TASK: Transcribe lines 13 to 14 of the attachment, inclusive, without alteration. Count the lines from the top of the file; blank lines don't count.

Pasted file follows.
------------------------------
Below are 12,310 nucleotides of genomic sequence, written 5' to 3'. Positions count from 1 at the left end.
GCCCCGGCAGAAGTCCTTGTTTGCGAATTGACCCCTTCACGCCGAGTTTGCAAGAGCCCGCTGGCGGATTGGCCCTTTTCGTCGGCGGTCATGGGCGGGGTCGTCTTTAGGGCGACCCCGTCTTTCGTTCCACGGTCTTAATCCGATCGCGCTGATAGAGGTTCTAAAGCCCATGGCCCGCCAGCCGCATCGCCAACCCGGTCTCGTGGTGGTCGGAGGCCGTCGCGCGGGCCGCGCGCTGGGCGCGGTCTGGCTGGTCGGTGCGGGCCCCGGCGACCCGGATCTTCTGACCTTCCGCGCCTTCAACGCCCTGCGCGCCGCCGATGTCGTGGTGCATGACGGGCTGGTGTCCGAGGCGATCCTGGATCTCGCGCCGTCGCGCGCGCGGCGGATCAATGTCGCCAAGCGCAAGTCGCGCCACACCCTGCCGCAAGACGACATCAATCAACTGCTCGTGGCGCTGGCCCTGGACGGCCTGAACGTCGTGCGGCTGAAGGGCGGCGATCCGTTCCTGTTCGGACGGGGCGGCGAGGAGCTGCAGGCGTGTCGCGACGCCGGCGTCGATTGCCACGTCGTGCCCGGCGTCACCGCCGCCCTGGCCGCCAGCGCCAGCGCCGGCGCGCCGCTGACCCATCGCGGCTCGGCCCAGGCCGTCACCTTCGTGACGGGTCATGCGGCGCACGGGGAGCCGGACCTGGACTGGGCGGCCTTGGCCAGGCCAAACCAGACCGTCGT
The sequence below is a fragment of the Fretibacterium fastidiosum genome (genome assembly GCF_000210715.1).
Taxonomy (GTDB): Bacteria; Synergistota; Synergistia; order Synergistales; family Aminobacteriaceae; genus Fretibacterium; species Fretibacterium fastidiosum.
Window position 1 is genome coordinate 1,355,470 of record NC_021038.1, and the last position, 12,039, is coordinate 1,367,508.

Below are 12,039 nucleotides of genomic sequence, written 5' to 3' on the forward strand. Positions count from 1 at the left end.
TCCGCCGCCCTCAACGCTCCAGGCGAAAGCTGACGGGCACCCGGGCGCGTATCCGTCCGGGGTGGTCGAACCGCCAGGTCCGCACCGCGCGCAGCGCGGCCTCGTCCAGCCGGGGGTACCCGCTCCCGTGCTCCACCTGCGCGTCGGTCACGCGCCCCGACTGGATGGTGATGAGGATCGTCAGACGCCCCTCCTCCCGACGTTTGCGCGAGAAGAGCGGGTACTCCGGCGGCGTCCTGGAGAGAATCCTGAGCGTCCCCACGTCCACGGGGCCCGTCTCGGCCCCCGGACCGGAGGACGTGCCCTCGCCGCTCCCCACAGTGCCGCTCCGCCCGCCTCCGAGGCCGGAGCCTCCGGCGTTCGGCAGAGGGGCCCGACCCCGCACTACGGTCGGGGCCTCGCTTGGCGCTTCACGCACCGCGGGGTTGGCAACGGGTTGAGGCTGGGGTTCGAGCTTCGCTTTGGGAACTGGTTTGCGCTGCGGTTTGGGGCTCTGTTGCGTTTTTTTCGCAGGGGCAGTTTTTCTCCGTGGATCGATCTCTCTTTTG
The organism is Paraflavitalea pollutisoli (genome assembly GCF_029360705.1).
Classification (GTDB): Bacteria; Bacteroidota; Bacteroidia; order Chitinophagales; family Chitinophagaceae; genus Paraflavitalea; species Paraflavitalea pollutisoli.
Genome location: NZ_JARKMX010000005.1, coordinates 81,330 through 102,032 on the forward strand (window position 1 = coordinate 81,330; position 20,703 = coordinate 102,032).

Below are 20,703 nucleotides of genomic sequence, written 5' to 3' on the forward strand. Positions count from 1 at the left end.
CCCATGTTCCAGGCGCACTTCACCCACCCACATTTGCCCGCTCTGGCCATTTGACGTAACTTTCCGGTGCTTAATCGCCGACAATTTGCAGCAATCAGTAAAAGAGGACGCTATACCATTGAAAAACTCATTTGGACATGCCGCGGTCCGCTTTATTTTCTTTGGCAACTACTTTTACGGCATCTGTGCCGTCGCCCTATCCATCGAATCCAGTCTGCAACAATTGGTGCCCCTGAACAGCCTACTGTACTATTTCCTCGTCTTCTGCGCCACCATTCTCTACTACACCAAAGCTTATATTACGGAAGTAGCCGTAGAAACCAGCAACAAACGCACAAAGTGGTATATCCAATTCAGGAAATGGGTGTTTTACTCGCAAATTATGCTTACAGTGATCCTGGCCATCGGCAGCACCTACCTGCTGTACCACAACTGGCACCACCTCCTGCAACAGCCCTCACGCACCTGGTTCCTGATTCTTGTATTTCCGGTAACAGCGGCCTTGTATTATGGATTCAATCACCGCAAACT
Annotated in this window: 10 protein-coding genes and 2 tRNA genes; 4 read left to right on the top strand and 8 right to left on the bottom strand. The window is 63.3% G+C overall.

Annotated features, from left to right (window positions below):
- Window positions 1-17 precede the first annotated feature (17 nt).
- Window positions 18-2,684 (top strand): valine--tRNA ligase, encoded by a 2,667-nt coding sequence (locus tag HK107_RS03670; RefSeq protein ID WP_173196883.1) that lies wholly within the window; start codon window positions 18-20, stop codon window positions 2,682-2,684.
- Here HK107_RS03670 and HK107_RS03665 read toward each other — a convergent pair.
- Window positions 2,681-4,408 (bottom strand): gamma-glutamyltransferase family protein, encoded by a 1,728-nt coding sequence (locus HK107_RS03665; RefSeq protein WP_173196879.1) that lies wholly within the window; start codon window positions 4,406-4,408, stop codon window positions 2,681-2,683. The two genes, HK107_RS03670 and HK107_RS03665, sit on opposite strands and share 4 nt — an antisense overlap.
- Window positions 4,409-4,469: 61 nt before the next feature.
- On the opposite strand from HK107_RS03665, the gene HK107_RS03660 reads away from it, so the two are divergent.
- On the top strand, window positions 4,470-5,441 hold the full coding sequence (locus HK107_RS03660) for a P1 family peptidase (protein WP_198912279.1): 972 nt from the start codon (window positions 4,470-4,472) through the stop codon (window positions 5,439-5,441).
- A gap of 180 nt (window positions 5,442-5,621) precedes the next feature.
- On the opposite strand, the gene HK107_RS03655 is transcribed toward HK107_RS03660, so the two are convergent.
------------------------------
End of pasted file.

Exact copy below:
Annotated in this window: 10 protein-coding genes and 2 tRNA genes; 4 read left to right on the top strand and 8 right to left on the bottom strand. The window is 63.3% G+C overall.

Annotated features, from left to right (window positions below):